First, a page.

The summer of 1991 was, in the words of one Bell Atlantic Corp. engineer, "a summer that people around here will never forget. It was disastrous."
Indeed. One year ago today, Bell Atlantic had the first of a summer's worth of high-tech headaches from repeated telephone network outages.
The first outage crippled phone service in Maryland, Washington, D.C., Virginia and parts of West Virginia, leaving as many as 5 million customers without local phone service for most the day.
Others followed in rapid succession, leaving Bell Atlantic customers in Western Pennsylvania, and Pacific Bell customers in Los Angeles and San Francisco, without phone service. The outages, which hit in waves throughout July, left millions of people out of touch for periods of a few minutes to more than eight hours.
The outages were traced to a minor software error -- three bits of errant code buried in 3 million lines of computer coding. By the time the source of the problem had been found, public confidence had been shaken, Congress was alarmed, and state and federal regulators were asking, "Could this happen again?"
One year later, the short answer is yes.
But industry reforms make the chances of a replay of last summer more remote, experts say.
"That's not to say it's fail-safe from now on, but the chances of a major outage are somewhat less," says James Spurlock, special assistant to the chief of the common carrier bureau at the Federal Communications Commission in Washington.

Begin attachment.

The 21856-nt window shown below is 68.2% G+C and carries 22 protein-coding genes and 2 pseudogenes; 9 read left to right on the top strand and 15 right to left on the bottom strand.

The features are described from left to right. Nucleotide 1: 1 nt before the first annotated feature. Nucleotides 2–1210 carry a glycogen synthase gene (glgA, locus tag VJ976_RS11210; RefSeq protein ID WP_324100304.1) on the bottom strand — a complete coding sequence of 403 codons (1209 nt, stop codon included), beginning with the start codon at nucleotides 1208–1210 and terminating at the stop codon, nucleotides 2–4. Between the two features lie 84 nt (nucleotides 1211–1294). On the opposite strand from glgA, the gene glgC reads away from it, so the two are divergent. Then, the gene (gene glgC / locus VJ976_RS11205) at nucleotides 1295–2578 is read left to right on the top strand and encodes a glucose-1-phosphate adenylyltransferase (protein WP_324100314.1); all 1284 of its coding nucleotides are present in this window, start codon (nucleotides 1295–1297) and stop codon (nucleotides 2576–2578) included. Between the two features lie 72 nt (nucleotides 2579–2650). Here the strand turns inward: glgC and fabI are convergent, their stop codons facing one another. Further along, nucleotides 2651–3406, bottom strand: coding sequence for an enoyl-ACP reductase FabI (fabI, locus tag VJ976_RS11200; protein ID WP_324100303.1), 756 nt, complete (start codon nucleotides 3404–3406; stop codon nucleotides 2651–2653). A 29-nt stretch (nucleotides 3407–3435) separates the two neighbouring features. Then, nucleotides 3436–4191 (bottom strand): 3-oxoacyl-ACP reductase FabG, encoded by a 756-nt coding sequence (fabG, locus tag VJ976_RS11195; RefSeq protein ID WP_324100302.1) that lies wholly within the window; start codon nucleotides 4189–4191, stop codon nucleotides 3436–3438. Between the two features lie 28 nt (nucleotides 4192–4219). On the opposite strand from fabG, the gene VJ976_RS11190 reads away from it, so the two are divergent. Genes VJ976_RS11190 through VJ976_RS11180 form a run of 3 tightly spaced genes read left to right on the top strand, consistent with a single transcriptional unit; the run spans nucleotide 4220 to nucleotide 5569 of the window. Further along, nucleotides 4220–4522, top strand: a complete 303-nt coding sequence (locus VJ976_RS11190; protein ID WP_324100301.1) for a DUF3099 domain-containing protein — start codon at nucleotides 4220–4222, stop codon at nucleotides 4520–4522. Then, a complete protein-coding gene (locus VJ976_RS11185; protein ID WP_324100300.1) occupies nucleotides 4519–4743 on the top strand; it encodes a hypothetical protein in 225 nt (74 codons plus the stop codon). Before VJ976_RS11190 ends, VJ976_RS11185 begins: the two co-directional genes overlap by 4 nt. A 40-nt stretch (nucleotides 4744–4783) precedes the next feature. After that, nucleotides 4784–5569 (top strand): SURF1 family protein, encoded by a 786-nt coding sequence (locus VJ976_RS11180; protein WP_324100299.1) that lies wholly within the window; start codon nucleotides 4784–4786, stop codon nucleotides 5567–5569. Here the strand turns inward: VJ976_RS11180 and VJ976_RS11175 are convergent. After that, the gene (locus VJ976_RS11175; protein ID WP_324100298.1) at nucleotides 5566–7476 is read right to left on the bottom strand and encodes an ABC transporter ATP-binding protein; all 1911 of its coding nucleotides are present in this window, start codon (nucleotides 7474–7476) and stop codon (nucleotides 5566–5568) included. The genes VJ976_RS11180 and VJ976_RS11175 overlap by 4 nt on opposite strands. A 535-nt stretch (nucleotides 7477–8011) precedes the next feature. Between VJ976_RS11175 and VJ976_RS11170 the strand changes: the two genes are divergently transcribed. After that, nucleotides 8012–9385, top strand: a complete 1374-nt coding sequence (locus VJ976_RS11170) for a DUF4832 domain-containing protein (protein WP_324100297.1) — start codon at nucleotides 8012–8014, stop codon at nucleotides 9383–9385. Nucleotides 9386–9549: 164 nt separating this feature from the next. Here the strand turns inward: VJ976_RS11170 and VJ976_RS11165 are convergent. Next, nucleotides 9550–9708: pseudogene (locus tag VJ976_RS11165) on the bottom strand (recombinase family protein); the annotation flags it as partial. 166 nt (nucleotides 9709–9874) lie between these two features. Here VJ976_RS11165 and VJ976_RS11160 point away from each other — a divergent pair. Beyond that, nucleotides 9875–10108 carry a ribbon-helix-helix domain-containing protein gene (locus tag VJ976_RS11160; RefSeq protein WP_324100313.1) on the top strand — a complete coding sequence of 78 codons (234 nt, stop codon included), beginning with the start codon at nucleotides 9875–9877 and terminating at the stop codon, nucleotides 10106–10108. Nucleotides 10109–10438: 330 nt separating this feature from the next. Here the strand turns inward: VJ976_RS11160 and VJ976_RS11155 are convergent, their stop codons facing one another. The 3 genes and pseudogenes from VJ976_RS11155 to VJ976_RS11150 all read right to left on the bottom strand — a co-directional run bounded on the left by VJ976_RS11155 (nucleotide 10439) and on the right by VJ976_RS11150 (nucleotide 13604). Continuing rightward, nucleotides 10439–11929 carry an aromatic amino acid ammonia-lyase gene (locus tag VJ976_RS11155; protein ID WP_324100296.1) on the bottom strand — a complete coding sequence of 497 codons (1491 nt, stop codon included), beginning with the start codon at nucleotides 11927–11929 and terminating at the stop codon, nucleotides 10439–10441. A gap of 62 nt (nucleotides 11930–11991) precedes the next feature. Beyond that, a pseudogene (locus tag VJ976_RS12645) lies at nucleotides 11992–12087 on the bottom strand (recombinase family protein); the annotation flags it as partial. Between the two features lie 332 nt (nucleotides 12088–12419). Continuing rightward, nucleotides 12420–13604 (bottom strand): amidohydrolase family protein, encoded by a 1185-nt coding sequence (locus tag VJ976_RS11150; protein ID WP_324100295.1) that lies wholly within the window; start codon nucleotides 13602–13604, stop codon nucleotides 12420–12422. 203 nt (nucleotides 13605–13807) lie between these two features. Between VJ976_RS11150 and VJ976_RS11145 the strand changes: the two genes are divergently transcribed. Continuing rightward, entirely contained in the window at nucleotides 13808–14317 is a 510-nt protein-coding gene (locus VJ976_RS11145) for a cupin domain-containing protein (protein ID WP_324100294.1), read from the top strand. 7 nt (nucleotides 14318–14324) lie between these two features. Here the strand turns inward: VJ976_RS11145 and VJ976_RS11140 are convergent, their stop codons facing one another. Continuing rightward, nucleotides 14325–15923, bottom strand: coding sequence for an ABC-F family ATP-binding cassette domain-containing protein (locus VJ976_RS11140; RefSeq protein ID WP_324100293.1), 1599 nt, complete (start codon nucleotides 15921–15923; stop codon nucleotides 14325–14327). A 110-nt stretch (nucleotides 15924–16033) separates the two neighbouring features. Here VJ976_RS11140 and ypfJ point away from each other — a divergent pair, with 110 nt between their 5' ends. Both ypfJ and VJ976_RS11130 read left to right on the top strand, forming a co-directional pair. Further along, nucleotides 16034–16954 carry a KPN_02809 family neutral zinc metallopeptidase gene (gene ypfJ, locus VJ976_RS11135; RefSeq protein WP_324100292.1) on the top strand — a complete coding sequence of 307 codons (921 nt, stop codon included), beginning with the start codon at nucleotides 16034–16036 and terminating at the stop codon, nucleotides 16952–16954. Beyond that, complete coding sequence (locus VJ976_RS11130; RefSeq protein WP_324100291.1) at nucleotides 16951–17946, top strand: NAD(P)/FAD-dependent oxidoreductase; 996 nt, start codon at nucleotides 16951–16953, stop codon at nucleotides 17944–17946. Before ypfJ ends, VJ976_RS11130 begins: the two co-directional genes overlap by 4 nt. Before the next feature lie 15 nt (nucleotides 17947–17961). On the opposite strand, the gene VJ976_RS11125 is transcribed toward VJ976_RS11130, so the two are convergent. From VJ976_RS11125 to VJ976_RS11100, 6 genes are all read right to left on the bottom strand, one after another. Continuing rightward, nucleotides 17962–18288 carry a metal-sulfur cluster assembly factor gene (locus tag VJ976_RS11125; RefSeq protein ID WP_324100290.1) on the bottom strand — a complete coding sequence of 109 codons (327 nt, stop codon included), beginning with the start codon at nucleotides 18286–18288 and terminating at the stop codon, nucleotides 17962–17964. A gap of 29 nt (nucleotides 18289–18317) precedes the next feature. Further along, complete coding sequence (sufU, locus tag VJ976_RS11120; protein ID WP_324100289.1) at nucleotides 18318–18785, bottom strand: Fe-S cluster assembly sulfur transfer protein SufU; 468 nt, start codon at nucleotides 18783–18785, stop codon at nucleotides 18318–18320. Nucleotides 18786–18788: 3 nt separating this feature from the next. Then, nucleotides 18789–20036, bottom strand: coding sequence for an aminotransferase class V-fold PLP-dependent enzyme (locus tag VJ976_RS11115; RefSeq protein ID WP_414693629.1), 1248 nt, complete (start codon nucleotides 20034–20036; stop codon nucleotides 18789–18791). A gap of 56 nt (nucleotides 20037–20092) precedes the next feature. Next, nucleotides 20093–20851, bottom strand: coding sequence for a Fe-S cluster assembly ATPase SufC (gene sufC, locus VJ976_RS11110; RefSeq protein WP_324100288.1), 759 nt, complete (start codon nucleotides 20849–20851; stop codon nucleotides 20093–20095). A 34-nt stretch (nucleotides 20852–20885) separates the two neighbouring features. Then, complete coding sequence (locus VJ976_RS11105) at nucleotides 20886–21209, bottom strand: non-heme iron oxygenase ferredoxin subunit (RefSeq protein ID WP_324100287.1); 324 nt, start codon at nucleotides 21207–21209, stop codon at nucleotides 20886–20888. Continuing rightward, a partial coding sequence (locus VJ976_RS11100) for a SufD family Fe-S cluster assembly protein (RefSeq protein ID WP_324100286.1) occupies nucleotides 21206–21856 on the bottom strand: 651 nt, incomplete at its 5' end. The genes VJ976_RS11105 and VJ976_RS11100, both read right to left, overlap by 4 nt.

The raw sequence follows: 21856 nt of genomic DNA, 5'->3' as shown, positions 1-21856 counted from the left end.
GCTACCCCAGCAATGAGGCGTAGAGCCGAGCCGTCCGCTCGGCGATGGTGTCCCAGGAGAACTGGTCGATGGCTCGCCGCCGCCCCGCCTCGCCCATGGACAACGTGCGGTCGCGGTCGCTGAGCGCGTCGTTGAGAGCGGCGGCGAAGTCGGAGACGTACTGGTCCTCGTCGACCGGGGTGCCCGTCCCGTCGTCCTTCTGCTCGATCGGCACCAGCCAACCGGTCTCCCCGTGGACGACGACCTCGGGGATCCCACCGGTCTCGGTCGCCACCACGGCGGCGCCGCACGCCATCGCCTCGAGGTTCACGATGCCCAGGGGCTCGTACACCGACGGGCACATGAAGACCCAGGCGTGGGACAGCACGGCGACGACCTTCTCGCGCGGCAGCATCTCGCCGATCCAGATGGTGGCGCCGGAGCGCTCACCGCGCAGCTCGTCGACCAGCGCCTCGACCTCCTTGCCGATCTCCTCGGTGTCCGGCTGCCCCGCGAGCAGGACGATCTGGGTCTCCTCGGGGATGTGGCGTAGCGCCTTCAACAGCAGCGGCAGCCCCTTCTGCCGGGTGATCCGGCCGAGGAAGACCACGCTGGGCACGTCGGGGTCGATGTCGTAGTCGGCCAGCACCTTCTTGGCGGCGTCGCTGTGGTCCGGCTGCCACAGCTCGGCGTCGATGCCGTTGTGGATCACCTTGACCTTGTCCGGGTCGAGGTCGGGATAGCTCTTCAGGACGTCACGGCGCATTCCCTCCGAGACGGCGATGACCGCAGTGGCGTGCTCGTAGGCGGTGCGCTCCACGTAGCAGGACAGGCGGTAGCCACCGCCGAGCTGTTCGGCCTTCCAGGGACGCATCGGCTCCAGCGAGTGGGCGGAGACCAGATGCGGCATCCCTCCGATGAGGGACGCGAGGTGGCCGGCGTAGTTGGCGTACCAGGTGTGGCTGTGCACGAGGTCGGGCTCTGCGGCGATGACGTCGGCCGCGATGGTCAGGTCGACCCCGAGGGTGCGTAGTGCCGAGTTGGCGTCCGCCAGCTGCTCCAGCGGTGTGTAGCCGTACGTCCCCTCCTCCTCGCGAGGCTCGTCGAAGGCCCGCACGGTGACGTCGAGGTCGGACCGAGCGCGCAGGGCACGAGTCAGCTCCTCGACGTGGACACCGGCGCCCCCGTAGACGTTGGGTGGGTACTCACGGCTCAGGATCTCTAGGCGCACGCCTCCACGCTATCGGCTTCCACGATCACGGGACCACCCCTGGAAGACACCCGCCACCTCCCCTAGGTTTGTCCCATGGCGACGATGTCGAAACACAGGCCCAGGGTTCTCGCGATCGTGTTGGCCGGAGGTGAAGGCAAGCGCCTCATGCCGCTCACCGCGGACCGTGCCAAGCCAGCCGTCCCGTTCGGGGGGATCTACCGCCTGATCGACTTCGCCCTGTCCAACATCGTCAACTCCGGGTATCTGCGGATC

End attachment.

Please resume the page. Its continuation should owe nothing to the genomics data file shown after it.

In the past year, the industry has made changes aimed at reducing the likelihood of outages and, in the event of a breakdown, ensuring that solutions can be found faster.
* Not relying on one software or equipment vendor. The idea is to shore up "redundancy," or backup, in the network.
In last summer's outages, Bell Atlantic and Pacific Bell were using the same hardware and software, provided by the same vendor. The upshot: Both fell victim to the same, errant software.
* More testing. Before last summer's failures, the Bells relied heavily on outside vendors to test software and hardware. Now the Bells test extensively themselves and scrutinize test data submitted by outside vendors more closely.
* Tightened security. A close review of the Bells' electronic systems revealed weak spots, company officials said. Those systems, always a security priority, have been tightened even more. Security also has been tightened at buildings that house critical equipment.